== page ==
Is it time to end the myth that retailers (and almost anyone else) who don't already have hot e-commerce sites up are dead? Really, I hear this all the time: "The pure plays are so far ahead of the brick-and-mortar players that traditional retailers don't have a chance to catch up. Amazon.com is the wave of the future, and laggards are dinosaurs that no one will even bother to dig up in a few years."
True, a lot of traditional retailers lag the dot-coms online. But the reason they don't throw the kinds of resources at their sites that dot-coms do is that they're focusing on the market that actually makes them money -- people in the stores.
A study by Deloitte & Touche and the National Retail Federation predicts that Americans will spend up to $US185 billion during the holidays -- but only around $12 billion to $15 billion of that will be spent online.
That's worth ramping up your online operation, but not if you have to spend your whole IT budget to do it. Dot-coms have to put all their resources into their sites -- the only way they can get to a customer is through a router.
But for brick-and-mortars, it may be smarter to let the dot-coms bleed venture capital in pursuit of a trickle of revenue than it is to confront them immediately.
Look at the all-powerful retail force at Wal-Mart, which has retreated from its online assault for the season, figuring it's better to lose a few potential sales online than to risk a very public failure.
But you can bet that the site it plans to launch early next year will be a Death Star that takes full advantage of Wal-Mart's vaunted logistics, distribution and supplier discounts -- not to mention the advantage of having a place where customers can touch items before buying or return items without a trip to the post office. With that fine-tuned engine behind it, the site only has to be medium-cool to deliver everything its loyal herd of consumers want -- decent products at decent prices.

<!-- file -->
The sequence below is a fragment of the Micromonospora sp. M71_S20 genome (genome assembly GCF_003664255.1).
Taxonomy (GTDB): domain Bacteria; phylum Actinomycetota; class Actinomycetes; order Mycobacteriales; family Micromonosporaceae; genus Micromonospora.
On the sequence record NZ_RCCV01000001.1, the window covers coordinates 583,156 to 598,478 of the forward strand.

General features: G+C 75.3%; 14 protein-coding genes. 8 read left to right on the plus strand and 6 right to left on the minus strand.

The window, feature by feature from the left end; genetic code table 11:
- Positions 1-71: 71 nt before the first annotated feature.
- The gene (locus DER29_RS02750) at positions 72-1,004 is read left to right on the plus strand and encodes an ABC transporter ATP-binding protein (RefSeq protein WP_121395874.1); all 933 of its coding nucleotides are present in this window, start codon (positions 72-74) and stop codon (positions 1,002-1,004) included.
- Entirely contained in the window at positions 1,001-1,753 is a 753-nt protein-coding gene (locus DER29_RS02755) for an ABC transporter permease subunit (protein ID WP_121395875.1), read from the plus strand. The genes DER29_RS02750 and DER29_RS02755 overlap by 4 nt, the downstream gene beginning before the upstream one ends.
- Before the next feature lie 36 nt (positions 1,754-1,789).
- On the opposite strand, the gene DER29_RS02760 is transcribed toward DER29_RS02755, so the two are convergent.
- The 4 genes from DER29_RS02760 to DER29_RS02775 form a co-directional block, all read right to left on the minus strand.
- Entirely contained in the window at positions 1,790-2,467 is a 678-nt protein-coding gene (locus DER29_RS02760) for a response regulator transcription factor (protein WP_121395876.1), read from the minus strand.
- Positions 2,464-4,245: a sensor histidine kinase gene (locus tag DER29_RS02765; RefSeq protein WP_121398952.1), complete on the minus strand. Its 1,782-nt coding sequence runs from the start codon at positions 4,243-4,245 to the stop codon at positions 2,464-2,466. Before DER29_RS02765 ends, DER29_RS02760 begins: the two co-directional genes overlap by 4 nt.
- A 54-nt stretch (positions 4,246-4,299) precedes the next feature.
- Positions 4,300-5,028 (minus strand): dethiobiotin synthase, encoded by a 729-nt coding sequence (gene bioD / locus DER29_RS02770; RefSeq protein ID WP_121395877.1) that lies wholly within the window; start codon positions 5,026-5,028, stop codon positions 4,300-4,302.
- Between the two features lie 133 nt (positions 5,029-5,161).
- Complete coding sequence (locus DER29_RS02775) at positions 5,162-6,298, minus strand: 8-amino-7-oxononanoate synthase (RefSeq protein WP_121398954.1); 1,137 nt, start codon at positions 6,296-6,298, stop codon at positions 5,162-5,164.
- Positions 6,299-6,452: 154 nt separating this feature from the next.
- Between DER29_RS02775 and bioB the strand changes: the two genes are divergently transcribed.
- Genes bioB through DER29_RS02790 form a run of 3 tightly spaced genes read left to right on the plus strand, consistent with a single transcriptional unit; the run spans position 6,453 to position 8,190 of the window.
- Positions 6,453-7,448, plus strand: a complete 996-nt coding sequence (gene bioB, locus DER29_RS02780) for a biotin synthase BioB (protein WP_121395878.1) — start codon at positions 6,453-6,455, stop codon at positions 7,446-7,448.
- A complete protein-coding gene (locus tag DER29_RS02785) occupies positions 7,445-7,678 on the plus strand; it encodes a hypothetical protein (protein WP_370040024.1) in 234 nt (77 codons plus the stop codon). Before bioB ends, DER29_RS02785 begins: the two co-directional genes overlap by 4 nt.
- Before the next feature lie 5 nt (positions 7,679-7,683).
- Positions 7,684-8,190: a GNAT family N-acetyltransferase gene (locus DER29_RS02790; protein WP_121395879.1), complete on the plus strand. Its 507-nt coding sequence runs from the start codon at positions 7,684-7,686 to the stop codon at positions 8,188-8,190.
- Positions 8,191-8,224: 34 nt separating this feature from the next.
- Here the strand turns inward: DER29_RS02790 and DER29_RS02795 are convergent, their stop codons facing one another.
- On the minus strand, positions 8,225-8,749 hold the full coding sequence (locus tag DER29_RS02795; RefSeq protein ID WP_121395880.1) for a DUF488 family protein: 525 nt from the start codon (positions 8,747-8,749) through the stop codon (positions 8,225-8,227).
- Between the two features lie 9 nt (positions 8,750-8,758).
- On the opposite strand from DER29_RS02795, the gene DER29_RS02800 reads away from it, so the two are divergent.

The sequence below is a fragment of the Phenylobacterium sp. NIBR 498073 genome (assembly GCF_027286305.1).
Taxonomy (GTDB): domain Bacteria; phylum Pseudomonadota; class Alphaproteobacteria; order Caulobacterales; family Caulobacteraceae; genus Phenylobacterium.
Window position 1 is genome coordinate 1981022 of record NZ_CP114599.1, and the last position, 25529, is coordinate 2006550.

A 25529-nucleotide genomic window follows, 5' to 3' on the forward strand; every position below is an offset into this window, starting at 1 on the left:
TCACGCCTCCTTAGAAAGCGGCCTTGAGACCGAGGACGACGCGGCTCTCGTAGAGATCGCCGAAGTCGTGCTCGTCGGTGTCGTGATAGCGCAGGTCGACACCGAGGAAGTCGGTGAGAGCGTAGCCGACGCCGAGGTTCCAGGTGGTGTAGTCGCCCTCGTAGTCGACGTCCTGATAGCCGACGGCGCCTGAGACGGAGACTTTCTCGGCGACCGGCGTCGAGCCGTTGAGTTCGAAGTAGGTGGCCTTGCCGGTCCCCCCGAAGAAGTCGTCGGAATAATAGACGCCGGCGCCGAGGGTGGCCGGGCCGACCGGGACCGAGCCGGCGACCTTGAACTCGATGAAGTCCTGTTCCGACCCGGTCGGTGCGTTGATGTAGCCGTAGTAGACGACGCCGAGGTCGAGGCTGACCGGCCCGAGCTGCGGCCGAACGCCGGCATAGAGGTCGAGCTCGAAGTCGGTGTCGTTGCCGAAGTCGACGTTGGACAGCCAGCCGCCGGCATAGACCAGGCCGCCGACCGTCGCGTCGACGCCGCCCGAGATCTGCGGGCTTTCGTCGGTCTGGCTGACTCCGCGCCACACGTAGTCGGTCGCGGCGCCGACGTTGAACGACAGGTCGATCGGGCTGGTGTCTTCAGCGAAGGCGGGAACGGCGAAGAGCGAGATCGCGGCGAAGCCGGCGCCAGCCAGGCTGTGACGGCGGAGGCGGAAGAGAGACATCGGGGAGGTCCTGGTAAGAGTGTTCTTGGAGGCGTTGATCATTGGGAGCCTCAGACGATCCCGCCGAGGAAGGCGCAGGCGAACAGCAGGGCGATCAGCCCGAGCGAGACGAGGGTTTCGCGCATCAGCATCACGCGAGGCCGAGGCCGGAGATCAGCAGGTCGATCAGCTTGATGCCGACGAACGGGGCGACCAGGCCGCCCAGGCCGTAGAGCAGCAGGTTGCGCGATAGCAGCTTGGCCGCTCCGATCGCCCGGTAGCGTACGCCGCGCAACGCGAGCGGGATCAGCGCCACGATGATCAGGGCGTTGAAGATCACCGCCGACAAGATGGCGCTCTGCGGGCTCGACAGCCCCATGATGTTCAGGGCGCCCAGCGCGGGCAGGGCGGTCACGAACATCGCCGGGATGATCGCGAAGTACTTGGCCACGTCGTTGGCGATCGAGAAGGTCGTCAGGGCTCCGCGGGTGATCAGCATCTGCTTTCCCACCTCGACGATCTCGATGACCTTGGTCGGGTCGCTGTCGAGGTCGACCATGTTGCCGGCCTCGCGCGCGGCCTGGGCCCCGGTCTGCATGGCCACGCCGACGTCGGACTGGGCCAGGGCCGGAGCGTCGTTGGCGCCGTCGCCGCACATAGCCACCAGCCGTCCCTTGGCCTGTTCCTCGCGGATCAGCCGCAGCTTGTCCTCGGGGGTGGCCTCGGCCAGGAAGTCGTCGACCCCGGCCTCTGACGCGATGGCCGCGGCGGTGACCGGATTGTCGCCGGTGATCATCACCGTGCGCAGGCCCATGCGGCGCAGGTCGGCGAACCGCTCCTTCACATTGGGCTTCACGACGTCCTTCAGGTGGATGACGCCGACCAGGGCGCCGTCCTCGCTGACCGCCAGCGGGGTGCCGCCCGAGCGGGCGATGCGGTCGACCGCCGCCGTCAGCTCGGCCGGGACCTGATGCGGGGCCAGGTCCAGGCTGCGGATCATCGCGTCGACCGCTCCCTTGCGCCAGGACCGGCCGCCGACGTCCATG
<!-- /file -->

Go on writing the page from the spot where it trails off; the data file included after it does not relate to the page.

On the other hand, Toys R Us, which was evil-empired out of its No. 1 spot in the toy market by Wal-Mart last year, continues to beat its head against the online wall. The latest iteration of its e-commerce site is as mildly unsuccessful as the others. E-commerce-oriented ad campaigns drove so many people to the site that the company had to put limits on visitors to keep it from crashing, despite quadrupling its servers.
But even considering the $132 million it lost in fiscal 1999, no one expects Toys R Us to go away. It brought in $11 billion overall last year. It also has one of the most recognised brand names in America and just posted its best quarterly increase in 10 years. Betting on its survival, most Wall Street analysts rate it a Buy or better.
But even if Toys R Us does get whacked somehow, Wal-Mart, not eToys, is more likely to pull the trigger. It takes a lot to kill big players off-line -- and the dot-coms aren't high enough caliber weapons to bring them down ... yet.
Kevin Fogarty is Computerworld's business editor. Contact him at firstname.lastname@example.org